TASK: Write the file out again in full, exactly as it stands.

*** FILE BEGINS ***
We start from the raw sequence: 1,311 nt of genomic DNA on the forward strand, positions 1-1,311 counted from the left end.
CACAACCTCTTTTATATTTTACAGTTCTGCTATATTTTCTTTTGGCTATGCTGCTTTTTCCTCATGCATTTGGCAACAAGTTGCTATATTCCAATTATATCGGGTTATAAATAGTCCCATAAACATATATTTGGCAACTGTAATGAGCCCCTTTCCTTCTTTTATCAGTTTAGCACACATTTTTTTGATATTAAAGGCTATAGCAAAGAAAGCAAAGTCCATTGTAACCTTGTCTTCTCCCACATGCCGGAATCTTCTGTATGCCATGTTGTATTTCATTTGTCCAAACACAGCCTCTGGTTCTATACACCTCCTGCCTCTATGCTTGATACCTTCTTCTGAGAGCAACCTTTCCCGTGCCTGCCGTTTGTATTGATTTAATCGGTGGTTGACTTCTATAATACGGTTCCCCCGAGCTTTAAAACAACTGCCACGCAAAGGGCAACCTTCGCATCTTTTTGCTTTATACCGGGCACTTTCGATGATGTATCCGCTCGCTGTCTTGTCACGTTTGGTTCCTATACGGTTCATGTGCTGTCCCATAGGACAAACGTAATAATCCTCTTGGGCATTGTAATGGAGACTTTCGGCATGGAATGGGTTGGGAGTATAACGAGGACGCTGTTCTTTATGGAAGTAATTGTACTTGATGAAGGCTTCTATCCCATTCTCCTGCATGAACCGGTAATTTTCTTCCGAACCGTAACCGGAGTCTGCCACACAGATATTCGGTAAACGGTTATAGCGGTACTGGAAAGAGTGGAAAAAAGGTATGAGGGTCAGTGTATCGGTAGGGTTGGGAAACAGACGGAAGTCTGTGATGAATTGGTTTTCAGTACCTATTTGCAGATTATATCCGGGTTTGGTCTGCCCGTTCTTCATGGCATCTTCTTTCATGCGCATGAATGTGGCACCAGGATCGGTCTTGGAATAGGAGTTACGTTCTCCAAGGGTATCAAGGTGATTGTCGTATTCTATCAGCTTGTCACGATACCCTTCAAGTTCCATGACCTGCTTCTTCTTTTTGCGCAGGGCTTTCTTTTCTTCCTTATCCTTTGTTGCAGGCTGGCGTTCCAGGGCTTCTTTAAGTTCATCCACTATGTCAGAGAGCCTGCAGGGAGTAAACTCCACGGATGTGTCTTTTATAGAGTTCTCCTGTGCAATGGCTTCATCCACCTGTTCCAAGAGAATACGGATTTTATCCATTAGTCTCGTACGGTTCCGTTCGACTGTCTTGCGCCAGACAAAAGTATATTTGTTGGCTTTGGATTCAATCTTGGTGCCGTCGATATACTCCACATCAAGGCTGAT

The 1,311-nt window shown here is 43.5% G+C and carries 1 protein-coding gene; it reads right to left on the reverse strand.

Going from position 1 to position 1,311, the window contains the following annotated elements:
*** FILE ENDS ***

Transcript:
We start from the raw sequence: 1,311 nt of genomic DNA on the forward strand, positions 1-1,311 counted from the left end.
CACAACCTCTTTTATATTTTACAGTTCTGCTATATTTTCTTTTGGCTATGCTGCTTTTTCCTCATGCATTTGGCAACAAGTTGCTATATTCCAATTATATCGGGTTATAAATAGTCCCATAAACATATATTTGGCAACTGTAATGAGCCCCTTTCCTTCTTTTATCAGTTTAGCACACATTTTTTTGATATTAAAGGCTATAGCAAAGAAAGCAAAGTCCATTGTAACCTTGTCTTCTCCCACATGCCGGAATCTTCTGTATGCCATGTTGTATTTCATTTGTCCAAACACAGCCTCTGGTTCTATACACCTCCTGCCTCTATGCTTGATACCTTCTTCTGAGAGCAACCTTTCCCGTGCCTGCCGTTTGTATTGATTTAATCGGTGGTTGACTTCTATAATACGGTTCCCCCGAGCTTTAAAACAACTGCCACGCAAAGGGCAACCTTCGCATCTTTTTGCTTTATACCGGGCACTTTCGATGATGTATCCGCTCGCTGTCTTGTCACGTTTGGTTCCTATACGGTTCATGTGCTGTCCCATAGGACAAACGTAATAATCCTCTTGGGCATTGTAATGGAGACTTTCGGCATGGAATGGGTTGGGAGTATAACGAGGACGCTGTTCTTTATGGAAGTAATTGTACTTGATGAAGGCTTCTATCCCATTCTCCTGCATGAACCGGTAATTTTCTTCCGAACCGTAACCGGAGTCTGCCACACAGATATTCGGTAAACGGTTATAGCGGTACTGGAAAGAGTGGAAAAAAGGTATGAGGGTCAGTGTATCGGTAGGGTTGGGAAACAGACGGAAGTCTGTGATGAATTGGTTTTCAGTACCTATTTGCAGATTATATCCGGGTTTGGTCTGCCCGTTCTTCATGGCATCTTCTTTCATGCGCATGAATGTGGCACCAGGATCGGTCTTGGAATAGGAGTTACGTTCTCCAAGGGTATCAAGGTGATTGTCGTATTCTATCAGCTTGTCACGATACCCTTCAAGTTCCATGACCTGCTTCTTCTTTTTGCGCAGGGCTTTCTTTTCTTCCTTATCCTTTGTTGCAGGCTGGCGTTCCAGGGCTTCTTTAAGTTCATCCACTATGTCAGAGAGCCTGCAGGGAGTAAACTCCACGGATGTGTCTTTTATAGAGTTCTCCTGTGCAATGGCTTCATCCACCTGTTCCAAGAGAATACGGATTTTATCCATTAGTCTCGTACGGTTCCGTTCGACTGTCTTGCGCCAGACAAAAGTATATTTGTTGGCTTTGGATTCAATCTTGGTGCCGTCGATATACTCCACATCAAGGCTGAT

The 1,311-nt window shown here is 43.5% G+C and carries 1 protein-coding gene; it reads right to left on the reverse strand.

Going from position 1 to position 1,311, the window contains the following annotated elements: